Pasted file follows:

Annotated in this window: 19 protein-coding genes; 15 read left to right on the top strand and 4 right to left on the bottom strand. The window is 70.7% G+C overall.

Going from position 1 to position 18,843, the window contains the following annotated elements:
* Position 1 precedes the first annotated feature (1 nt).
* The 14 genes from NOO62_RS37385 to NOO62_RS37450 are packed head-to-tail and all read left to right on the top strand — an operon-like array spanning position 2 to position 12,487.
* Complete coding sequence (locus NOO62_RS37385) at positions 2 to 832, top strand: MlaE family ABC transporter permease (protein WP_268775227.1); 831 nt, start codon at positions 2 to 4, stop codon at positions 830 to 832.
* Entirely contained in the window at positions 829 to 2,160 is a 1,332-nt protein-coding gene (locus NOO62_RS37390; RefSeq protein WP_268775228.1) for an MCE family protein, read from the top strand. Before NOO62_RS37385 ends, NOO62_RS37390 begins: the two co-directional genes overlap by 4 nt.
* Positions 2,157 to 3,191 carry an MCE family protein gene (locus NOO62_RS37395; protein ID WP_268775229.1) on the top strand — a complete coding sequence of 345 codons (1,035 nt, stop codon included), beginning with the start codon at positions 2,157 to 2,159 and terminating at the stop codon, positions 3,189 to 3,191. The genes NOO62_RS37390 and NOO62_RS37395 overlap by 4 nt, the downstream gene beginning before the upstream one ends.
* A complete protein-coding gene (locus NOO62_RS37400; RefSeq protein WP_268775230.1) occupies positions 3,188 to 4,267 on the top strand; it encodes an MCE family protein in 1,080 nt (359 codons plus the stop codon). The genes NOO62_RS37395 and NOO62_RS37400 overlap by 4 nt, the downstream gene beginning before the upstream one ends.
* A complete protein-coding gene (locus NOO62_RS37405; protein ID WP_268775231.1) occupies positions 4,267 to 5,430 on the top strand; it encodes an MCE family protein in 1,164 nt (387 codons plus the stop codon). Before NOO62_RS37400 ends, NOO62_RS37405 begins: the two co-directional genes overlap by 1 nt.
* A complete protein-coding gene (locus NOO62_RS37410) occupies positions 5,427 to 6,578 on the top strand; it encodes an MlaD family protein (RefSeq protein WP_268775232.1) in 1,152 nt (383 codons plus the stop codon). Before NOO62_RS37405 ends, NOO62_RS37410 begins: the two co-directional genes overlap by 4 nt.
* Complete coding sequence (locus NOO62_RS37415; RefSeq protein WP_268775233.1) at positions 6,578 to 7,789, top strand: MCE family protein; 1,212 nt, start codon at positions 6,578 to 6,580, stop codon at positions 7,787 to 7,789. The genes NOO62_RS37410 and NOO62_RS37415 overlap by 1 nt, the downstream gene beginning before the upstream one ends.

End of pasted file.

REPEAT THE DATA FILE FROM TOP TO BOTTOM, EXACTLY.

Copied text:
Annotated in this window: 19 protein-coding genes; 15 read left to right on the top strand and 4 right to left on the bottom strand. The window is 70.7% G+C overall.

Going from position 1 to position 18,843, the window contains the following annotated elements:
* Position 1 precedes the first annotated feature (1 nt).
* The 14 genes from NOO62_RS37385 to NOO62_RS37450 are packed head-to-tail and all read left to right on the top strand — an operon-like array spanning position 2 to position 12,487.
* Complete coding sequence (locus NOO62_RS37385) at positions 2 to 832, top strand: MlaE family ABC transporter permease (protein WP_268775227.1); 831 nt, start codon at positions 2 to 4, stop codon at positions 830 to 832.
* Entirely contained in the window at positions 829 to 2,160 is a 1,332-nt protein-coding gene (locus NOO62_RS37390; RefSeq protein WP_268775228.1) for an MCE family protein, read from the top strand. Before NOO62_RS37385 ends, NOO62_RS37390 begins: the two co-directional genes overlap by 4 nt.
* Positions 2,157 to 3,191 carry an MCE family protein gene (locus NOO62_RS37395; protein ID WP_268775229.1) on the top strand — a complete coding sequence of 345 codons (1,035 nt, stop codon included), beginning with the start codon at positions 2,157 to 2,159 and terminating at the stop codon, positions 3,189 to 3,191. The genes NOO62_RS37390 and NOO62_RS37395 overlap by 4 nt, the downstream gene beginning before the upstream one ends.
* A complete protein-coding gene (locus NOO62_RS37400; RefSeq protein WP_268775230.1) occupies positions 3,188 to 4,267 on the top strand; it encodes an MCE family protein in 1,080 nt (359 codons plus the stop codon). The genes NOO62_RS37395 and NOO62_RS37400 overlap by 4 nt, the downstream gene beginning before the upstream one ends.
* A complete protein-coding gene (locus NOO62_RS37405; protein ID WP_268775231.1) occupies positions 4,267 to 5,430 on the top strand; it encodes an MCE family protein in 1,164 nt (387 codons plus the stop codon). Before NOO62_RS37400 ends, NOO62_RS37405 begins: the two co-directional genes overlap by 1 nt.
* A complete protein-coding gene (locus NOO62_RS37410) occupies positions 5,427 to 6,578 on the top strand; it encodes an MlaD family protein (RefSeq protein WP_268775232.1) in 1,152 nt (383 codons plus the stop codon). Before NOO62_RS37405 ends, NOO62_RS37410 begins: the two co-directional genes overlap by 4 nt.
* Complete coding sequence (locus NOO62_RS37415; RefSeq protein WP_268775233.1) at positions 6,578 to 7,789, top strand: MCE family protein; 1,212 nt, start codon at positions 6,578 to 6,580, stop codon at positions 7,787 to 7,789. The genes NOO62_RS37410 and NOO62_RS37415 overlap by 1 nt, the downstream gene beginning before the upstream one ends.